The slurve is a baseball pitch in which the pitcher throws a curve ball as if it were a slider. The pitch is gripped like a curve ball, but thrown with a slider velocity. The term is a portmanteau of slider and curve.
Johnny Sain of the Boston Braves was known to throw a slurve in the 1940s. On May 6, 1998, Kerry Wood of the Chicago Cubs utilized the slurve in a major-league record-tying 20 strikeout game. Los Angeles Dodgers, Yakult Swallows, and Seibu Lions pitcher Kazuhisa Ishii, despite his well-documented control problems, used a slurve almost exclusively against left-handers. Alfredo Aceves from the Boston Red Sox was also known to throw a slurve. Stephen Strasburg claims to throw a slurve, although experts still call his pitch a curveball. Hall of Fame relief pitcher Goose Gossage stated that learning how to throw a slurve changed his career in his Yankeeography. Both Cy Young and Walter Johnson had slurves in their arsenals and the former is the earliest known user of the pitch, having started his career in 1890.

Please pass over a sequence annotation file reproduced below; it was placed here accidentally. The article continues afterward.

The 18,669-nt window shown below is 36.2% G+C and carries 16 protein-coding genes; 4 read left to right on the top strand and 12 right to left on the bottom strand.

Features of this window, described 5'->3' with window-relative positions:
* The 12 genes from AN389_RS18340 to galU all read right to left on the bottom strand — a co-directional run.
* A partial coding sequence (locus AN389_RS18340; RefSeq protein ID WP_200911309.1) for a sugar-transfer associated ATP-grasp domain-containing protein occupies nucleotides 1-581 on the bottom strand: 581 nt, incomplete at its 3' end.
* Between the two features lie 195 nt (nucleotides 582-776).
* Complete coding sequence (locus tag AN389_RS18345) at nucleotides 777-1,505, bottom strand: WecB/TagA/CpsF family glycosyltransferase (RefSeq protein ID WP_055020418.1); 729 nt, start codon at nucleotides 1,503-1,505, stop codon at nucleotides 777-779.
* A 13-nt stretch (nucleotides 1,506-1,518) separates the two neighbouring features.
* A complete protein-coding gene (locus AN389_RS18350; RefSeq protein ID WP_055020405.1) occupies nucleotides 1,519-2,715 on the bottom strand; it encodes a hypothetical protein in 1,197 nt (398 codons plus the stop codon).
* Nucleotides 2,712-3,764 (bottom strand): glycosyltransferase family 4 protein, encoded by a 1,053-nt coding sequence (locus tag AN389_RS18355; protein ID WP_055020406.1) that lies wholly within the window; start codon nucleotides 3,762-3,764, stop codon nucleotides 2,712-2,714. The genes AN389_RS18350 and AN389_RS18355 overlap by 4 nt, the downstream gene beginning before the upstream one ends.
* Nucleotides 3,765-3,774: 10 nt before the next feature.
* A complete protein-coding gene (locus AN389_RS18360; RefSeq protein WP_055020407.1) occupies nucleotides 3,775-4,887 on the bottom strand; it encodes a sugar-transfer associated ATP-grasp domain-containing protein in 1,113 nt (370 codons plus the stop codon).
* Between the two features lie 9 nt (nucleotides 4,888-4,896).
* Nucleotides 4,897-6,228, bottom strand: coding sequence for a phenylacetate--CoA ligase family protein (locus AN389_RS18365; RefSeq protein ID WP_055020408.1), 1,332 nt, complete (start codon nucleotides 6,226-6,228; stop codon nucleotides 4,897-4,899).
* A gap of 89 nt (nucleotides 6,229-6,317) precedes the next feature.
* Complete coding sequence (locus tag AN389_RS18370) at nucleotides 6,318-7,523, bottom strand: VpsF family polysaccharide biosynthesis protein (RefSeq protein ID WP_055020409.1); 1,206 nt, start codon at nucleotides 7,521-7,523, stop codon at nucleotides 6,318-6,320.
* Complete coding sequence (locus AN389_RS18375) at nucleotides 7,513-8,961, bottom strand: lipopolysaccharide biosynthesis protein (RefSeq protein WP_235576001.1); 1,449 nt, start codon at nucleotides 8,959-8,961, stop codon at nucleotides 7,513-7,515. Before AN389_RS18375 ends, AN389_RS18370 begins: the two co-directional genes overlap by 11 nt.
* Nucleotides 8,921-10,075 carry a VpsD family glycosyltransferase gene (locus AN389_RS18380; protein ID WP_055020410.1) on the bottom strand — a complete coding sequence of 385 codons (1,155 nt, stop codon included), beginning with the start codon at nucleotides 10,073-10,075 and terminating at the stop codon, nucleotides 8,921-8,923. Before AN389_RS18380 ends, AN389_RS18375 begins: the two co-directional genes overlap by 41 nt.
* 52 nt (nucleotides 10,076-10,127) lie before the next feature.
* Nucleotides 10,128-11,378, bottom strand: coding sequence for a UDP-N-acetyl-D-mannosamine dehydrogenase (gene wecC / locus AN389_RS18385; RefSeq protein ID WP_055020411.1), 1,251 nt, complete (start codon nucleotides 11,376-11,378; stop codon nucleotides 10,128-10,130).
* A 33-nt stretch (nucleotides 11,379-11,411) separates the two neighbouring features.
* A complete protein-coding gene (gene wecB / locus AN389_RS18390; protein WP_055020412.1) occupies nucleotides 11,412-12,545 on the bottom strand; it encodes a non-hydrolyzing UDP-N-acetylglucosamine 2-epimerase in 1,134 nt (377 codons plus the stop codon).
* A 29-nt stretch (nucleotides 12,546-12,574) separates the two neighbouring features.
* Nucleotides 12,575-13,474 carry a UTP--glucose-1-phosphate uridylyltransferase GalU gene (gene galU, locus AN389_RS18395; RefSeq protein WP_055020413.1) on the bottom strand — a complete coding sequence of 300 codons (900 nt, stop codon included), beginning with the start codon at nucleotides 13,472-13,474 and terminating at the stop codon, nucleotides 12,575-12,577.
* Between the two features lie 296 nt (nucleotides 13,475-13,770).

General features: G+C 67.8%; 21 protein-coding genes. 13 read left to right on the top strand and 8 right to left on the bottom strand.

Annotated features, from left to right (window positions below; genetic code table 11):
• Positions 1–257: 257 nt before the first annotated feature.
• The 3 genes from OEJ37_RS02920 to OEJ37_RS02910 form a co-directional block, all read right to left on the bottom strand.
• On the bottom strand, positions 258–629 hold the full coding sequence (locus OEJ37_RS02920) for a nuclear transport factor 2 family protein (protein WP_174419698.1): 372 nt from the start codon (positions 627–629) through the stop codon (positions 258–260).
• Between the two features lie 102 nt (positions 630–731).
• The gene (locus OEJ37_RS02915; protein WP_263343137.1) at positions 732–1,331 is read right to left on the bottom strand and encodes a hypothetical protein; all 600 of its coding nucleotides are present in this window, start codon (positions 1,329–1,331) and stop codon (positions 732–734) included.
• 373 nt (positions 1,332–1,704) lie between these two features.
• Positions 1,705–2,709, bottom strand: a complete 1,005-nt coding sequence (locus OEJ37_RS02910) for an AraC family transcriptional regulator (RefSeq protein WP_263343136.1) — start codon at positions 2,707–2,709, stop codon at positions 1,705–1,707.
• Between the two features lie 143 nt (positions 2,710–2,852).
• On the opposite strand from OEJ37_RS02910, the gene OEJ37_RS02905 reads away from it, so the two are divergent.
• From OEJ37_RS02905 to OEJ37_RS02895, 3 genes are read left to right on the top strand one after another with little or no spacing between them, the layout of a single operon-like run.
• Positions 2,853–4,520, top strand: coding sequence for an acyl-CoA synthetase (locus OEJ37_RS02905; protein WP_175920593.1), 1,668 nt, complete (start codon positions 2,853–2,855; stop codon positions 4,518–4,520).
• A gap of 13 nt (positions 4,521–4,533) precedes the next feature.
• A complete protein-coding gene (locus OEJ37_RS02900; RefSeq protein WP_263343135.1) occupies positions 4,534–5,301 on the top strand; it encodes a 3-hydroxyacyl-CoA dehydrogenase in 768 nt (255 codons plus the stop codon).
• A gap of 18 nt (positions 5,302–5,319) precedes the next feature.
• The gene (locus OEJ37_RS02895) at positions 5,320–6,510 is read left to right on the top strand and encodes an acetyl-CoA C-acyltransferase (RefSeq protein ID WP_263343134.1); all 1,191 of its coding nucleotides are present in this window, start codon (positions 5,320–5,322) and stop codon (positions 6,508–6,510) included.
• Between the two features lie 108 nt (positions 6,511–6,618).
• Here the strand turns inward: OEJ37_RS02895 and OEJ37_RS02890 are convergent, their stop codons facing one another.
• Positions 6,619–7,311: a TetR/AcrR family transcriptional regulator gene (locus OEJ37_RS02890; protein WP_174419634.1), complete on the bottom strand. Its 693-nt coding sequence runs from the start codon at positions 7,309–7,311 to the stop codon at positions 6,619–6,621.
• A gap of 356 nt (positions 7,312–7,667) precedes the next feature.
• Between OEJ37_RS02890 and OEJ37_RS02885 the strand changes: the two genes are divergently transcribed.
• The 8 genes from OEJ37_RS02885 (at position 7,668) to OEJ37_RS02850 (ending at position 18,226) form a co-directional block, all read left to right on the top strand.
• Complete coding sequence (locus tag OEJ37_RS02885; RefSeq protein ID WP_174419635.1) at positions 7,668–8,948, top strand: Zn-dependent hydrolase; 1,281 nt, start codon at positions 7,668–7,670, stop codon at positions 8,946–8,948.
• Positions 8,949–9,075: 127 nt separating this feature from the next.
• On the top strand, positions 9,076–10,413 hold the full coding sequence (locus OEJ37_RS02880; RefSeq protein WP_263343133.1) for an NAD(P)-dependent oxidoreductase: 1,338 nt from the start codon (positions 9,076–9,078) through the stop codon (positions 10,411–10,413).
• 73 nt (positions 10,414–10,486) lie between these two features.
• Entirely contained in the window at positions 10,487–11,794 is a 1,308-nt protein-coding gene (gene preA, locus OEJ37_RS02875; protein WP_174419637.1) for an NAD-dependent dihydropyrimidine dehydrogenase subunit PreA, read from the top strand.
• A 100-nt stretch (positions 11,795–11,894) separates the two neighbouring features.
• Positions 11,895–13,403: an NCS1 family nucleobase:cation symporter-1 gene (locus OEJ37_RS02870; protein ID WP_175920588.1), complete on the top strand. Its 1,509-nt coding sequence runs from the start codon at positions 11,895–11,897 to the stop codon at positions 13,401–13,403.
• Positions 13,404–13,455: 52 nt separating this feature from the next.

Critics of the slurve call the pitch a sloppy slider because of its wide break. They claim that the slurve produces more home runs than a late breaking slider. The usefulness of the slurve is debated. The slurve is also claimed to cause problems to a pitcher. In 1998, Kerry Wood claimed his elbow soreness was caused by throwing the slurve.